‘The Ridiculous Six’ is outrageously idiotic

Dan Patrick plays Abraham Lincoln and Vanilla Ice plays Mark Twain, so this should tell anyone the overall awfulness this movie accomplishes.

“The Ridiculous Six,” directed by Frank Coraci and starring Adam Sandler and Terry Crews, is another in a long line of terrible Sandler movies.


Tommy “White Knife” Stockburn, a man orphaned by his bank robber father, has lived with Native Americans his entire life. They have taught him their ways and made him an excellent fighter.

His father, Frank, attempts to connect with his son. But Frank’s old gang kidnaps him to get stolen money. It’s up to Tommy, and a band of his half-brothers he meets, to save their father.

It’s easy to blast Sandler. This movie, like most of his recent films, is filled with questionably offensive and stupid humor, incoherent storylines and lazy comedic acting.

So, I’ll be nice and start with the good. One of the minuscule good aspects of this film is the various technical work.

The camera angles of the film are average, if not uninspired, but smaller facets like lighting and sound come off as a good representation of a western film.

For a Sandler film, or a parody in general, this movie goes to great lengths to present a western aesthetic. Whether it be the natural lighting or sound design, it all comes off as a decent attempt at “Unforgiven” or another classic.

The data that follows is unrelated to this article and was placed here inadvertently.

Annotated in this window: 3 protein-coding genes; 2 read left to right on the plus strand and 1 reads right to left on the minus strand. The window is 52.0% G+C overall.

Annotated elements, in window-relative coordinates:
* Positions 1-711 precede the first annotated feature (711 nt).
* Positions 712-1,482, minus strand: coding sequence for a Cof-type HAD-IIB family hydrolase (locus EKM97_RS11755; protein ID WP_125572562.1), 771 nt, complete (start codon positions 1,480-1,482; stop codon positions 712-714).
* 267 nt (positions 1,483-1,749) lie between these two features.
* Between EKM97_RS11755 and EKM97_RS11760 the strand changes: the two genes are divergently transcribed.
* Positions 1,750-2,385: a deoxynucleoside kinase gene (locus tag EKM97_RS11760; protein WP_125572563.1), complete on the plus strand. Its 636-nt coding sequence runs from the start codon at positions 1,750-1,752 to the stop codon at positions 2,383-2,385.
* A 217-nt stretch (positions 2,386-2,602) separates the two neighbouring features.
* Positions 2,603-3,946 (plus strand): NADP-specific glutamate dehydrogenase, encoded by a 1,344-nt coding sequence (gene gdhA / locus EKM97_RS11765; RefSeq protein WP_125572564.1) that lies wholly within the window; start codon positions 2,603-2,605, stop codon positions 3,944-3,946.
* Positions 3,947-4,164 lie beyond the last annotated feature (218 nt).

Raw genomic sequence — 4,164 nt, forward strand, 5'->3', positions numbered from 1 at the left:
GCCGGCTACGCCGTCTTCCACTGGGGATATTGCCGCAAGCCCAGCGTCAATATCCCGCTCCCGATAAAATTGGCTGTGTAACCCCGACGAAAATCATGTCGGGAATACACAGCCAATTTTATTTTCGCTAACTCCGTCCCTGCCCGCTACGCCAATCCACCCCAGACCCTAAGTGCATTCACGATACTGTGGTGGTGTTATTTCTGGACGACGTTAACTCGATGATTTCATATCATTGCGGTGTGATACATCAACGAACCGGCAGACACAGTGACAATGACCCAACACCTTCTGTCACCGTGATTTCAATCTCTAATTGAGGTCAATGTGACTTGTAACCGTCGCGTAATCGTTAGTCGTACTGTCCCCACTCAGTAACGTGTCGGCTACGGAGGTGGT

Sandler’s performance is unsurprisingly underwhelming.


This once great comedic actor just doesn’t care anymore. His previous performances were nothing Academy Award worthy, but everything in recent years is disappointing.

In “The Ridiculous Six,” Sandler at least attempts to do a Z-level Clint Eastwood. But his voice and his presence sound like he just woke up.

The dumbed down humor of this flick hits a new low.

Sandler films have never been known for high-brow humor and that’s OK. Not every movie, even a satire, has to be intellectual. 

But with gags about a donkey with magical diarrhea and constant penis jokes, the film seems like it was written by a 15-year-old.

Stars: 1.5 out of 5.  

Jacob Pierce can be reached at [email protected] or at 536-3326.